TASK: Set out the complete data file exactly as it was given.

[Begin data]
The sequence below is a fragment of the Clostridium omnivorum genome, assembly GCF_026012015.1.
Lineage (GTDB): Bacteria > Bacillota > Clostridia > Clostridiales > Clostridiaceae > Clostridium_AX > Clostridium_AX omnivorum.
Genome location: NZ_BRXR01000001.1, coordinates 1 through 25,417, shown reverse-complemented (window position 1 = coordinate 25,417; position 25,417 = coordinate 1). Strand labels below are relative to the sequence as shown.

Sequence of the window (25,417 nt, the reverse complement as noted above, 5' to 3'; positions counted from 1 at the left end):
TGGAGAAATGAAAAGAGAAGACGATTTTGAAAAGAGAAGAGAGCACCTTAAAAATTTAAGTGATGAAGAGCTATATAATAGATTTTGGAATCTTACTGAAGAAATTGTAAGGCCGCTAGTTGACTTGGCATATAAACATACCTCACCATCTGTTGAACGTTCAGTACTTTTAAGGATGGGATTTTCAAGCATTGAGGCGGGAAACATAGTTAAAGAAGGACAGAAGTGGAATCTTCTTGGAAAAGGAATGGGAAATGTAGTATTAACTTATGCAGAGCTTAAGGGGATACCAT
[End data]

The sequence below is a fragment of the Clostridium omnivorum genome, assembly GCF_026012015.1.
Lineage (GTDB): Bacteria > Bacillota > Clostridia > Clostridiales > Clostridiaceae > Clostridium_AX > Clostridium_AX omnivorum.
Genome location: NZ_BRXR01000001.1, coordinates 1 through 25,417, shown reverse-complemented (window position 1 = coordinate 25,417; position 25,417 = coordinate 1). Strand labels below are relative to the sequence as shown.

Sequence of the window (25,417 nt, the reverse complement as noted above, 5' to 3'; positions counted from 1 at the left end):
TGGAGAAATGAAAAGAGAAGACGATTTTGAAAAGAGAAGAGAGCACCTTAAAAATTTAAGTGATGAAGAGCTATATAATAGATTTTGGAATCTTACTGAAGAAATTGTAAGGCCGCTAGTTGACTTGGCATATAAACATACCTCACCATCTGTTGAACGTTCAGTACTTTTAAGGATGGGATTTTCAAGCATTGAGGCGGGAAACATAGTTAAAGAAGGACAGAAGTGGAATCTTCTTGGAAAAGGAATGGGAAATGTAGTATTAACTTATGCAGAGCTTAAGGGGATACCAT